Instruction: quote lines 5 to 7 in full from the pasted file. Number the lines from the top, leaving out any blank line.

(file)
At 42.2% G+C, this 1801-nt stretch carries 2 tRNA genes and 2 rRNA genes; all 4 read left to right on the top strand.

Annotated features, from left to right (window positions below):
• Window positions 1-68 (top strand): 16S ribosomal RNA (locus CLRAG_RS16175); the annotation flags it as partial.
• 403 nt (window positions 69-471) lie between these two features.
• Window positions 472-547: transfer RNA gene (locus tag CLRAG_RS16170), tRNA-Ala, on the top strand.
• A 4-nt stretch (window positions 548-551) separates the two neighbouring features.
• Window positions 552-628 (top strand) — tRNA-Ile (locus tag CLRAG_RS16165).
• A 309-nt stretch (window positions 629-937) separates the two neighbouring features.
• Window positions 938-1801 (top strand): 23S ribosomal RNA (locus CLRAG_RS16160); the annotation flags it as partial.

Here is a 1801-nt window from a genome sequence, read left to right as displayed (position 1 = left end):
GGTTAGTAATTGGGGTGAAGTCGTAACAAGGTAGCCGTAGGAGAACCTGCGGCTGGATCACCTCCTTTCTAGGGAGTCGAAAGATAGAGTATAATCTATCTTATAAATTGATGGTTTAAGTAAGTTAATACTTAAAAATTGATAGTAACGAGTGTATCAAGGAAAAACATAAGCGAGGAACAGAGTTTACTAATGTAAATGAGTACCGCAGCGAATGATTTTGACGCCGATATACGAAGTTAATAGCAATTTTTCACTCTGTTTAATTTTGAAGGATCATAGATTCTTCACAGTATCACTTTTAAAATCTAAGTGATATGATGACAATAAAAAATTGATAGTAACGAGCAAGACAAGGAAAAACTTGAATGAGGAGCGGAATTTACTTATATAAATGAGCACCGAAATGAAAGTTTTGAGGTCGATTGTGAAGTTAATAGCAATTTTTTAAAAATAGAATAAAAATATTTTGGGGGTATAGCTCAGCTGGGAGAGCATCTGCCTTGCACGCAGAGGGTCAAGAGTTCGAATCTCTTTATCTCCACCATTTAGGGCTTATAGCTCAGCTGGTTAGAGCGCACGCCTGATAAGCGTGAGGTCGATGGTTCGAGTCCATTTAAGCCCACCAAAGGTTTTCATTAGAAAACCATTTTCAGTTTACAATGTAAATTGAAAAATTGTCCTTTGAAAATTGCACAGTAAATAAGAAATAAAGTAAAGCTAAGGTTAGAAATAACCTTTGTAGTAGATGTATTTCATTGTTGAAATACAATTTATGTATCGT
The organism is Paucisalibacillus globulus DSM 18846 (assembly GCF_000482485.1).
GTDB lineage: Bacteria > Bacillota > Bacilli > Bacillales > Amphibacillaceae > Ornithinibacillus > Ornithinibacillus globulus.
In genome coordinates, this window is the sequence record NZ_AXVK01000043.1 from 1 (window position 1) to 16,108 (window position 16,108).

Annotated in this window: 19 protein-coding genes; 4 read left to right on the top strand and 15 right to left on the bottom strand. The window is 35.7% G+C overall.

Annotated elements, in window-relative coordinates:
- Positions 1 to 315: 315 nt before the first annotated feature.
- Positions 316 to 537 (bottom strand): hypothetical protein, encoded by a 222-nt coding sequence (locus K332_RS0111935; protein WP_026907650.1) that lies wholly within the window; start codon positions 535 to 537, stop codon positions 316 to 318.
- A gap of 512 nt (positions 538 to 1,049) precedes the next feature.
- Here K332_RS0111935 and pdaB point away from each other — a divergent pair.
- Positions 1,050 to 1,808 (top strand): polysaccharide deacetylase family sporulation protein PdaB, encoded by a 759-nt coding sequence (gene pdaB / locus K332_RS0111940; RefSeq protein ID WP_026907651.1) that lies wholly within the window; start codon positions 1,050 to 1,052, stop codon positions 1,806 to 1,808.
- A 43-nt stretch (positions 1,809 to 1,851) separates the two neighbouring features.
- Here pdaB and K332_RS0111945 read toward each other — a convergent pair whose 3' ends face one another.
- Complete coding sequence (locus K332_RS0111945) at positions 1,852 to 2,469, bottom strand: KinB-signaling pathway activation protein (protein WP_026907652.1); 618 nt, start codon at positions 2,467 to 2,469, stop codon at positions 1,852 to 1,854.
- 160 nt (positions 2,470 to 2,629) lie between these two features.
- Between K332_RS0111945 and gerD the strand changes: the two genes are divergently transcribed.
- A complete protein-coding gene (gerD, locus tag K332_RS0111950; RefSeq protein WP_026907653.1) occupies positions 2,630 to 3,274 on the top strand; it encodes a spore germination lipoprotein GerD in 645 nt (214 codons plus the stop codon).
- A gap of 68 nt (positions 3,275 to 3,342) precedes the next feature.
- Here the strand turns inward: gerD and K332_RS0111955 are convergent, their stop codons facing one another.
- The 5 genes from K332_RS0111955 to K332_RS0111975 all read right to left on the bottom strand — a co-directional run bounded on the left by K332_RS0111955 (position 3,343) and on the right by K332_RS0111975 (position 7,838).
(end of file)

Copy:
• Window positions 472-547: transfer RNA gene (locus tag CLRAG_RS16170), tRNA-Ala, on the top strand.
• A 4-nt stretch (window positions 548-551) separates the two neighbouring features.
• Window positions 552-628 (top strand) — tRNA-Ile (locus tag CLRAG_RS16165).